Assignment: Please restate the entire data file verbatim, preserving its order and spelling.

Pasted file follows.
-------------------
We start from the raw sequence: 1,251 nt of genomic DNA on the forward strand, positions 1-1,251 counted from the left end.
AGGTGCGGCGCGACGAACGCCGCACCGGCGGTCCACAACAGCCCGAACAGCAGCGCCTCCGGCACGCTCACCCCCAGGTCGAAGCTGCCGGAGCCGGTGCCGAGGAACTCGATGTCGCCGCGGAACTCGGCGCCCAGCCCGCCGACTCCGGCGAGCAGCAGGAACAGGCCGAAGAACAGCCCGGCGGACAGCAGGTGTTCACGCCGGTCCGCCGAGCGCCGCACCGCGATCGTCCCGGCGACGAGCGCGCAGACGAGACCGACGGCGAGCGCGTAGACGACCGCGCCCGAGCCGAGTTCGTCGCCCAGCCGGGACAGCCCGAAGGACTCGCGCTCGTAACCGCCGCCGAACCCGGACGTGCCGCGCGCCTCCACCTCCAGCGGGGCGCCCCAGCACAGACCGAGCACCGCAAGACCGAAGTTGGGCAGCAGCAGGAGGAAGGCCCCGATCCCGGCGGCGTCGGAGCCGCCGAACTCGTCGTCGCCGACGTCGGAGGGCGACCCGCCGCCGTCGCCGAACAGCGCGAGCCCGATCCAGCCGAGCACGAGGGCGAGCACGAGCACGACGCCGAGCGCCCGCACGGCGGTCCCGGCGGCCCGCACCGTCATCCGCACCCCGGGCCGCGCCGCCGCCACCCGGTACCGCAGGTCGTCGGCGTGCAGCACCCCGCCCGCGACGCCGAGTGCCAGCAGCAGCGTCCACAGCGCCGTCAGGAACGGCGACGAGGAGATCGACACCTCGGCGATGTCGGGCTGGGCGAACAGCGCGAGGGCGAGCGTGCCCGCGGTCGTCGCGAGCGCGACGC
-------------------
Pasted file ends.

We start from the raw sequence: 1,251 nt of genomic DNA on the forward strand, positions 1-1,251 counted from the left end.
AGGTGCGGCGCGACGAACGCCGCACCGGCGGTCCACAACAGCCCGAACAGCAGCGCCTCCGGCACGCTCACCCCCAGGTCGAAGCTGCCGGAGCCGGTGCCGAGGAACTCGATGTCGCCGCGGAACTCGGCGCCCAGCCCGCCGACTCCGGCGAGCAGCAGGAACAGGCCGAAGAACAGCCCGGCGGACAGCAGGTGTTCACGCCGGTCCGCCGAGCGCCGCACCGCGATCGTCCCGGCGACGAGCGCGCAGACGAGACCGACGGCGAGCGCGTAGACGACCGCGCCCGAGCCGAGTTCGTCGCCCAGCCGGGACAGCCCGAAGGACTCGCGCTCGTAACCGCCGCCGAACCCGGACGTGCCGCGCGCCTCCACCTCCAGCGGGGCGCCCCAGCACAGACCGAGCACCGCAAGACCGAAGTTGGGCAGCAGCAGGAGGAAGGCCCCGATCCCGGCGGCGTCGGAGCCGCCGAACTCGTCGTCGCCGACGTCGGAGGGCGACCCGCCGCCGTCGCCGAACAGCGCGAGCCCGATCCAGCCGAGCACGAGGGCGAGCACGAGCACGACGCCGAGCGCCCGCACGGCGGTCCCGGCGGCCCGCACCGTCATCCGCACCCCGGGCCGCGCCGCCGCCACCCGGTACCGCAGGTCGTCGGCGTGCAGCACCCCGCCCGCGACGCCGAGTGCCAGCAGCAGCGTCCACAGCGCCGTCAGGAACGGCGACGAGGAGATCGACACCTCGGCGATGTCGGGCTGGGCGAACAGCGCGAGGGCGAGCGTGCCCGCGGTCGTCGCGAGCGCGACGC